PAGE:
Student-Designed NASA Rover Will Explore Greenland’s Ice Sheets

By Nick Venable | 8 years ago

nasaCall him GROVER. But don’t go thinking about blue Muppets that live down streets named Sesame. That’s far from the truth. But something near the truth is that GROVER stands for Goddard Remotely Operated Vehicle for Exploration and Research, or the Greenland Rover. This thing’s name has multiple meanings. That’s how you know it’s legit.

GROVER set out today to explore the highest points in Greenland, where surface ice levels have been at their lowest, until the mission is complete on June 8th. Its main purpose is to help scientists understand exactly what happened during last summer’s massive surface melting. (Band name note: Massive Surface Melting.) Obviously the 800-pound, solar-powered GROVER isn’t going to just shrug and say, “Global warming, bros.” First, it doesn’t have shoulders. Second, it’s got a ground-penetrating radar that will study how the snow accumulates in the area, shooting out radio waves so the researchers will be able to get a better idea of the layers beneath. Because the sun is always over the horizon, GROVER will be a busy robot for a lot longer than any mere humans could possibly handle it.

Developed in 2010 and 2011 by students involved in engineering boot camps at NASA’s Goddard Space Flight Center in Greenbelt, MD, GROVER is a far less expensive and bothersome alternative to humans on snowmobiles or using planes to survey the areas. Though he’s completely autonomous, the researchers will use the beginning of this mission to work any kinks out and make sure all the communication and equipment are functioning properly. He’ll be controlled via Wi-Fi from a base camp setup that GROVER will explore around before going off farther north, where communications will switch to satellite. It will be able to transmit data real time, traveling at 1.2 mph, though most of the research will be recovered once the mission is complete.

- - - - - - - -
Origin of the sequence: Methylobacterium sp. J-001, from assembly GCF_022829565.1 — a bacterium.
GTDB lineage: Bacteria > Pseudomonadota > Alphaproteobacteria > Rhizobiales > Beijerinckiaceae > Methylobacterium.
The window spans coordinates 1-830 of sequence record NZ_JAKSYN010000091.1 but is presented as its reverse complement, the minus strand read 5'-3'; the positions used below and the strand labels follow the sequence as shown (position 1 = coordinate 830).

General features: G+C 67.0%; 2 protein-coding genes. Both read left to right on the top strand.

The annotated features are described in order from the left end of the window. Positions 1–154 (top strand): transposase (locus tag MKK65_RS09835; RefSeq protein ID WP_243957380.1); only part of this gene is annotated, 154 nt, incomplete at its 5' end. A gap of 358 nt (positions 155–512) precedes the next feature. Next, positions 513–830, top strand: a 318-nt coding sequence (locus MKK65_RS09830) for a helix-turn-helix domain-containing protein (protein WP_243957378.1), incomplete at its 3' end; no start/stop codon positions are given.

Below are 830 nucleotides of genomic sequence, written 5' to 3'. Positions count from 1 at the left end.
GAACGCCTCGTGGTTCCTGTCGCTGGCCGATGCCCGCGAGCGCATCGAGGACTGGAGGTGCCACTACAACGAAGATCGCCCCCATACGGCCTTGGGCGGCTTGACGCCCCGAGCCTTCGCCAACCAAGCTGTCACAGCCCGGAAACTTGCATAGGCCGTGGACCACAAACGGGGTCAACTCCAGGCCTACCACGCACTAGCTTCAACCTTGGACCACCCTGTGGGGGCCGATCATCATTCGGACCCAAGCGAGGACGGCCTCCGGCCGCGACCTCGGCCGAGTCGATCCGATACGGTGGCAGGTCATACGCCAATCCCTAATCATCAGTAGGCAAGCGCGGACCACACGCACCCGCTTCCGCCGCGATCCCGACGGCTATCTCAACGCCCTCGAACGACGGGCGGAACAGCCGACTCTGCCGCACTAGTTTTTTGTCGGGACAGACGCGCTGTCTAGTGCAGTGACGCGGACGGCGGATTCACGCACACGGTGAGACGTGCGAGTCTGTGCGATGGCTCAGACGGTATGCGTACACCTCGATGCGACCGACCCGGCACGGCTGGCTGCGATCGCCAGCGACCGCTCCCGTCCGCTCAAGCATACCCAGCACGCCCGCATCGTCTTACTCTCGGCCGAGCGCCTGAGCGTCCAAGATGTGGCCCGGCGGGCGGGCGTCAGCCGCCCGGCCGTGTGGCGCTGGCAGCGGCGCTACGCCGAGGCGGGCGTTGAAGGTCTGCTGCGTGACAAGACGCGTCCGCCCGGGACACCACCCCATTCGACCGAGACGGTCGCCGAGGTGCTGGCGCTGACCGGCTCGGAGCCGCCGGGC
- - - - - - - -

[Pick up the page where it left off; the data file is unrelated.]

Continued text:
“GROVER is just like a spacecraft but it has to operate on the ground,” said Michael Comberiate, a retired NASA engineer and manager of the boot camp. “It has to survive unattended for months in a hostile environment, with just a few commands to interrogate it and find out its status and give it some directions for how to accommodate situations it finds itself in.”

Every cool thing we talk about was made by students. And don’t expect silence after the mission is done. This design, which was perfected by NASA at Boise State University, seems like it would be adaptable to almost any environment. Except under my bed.

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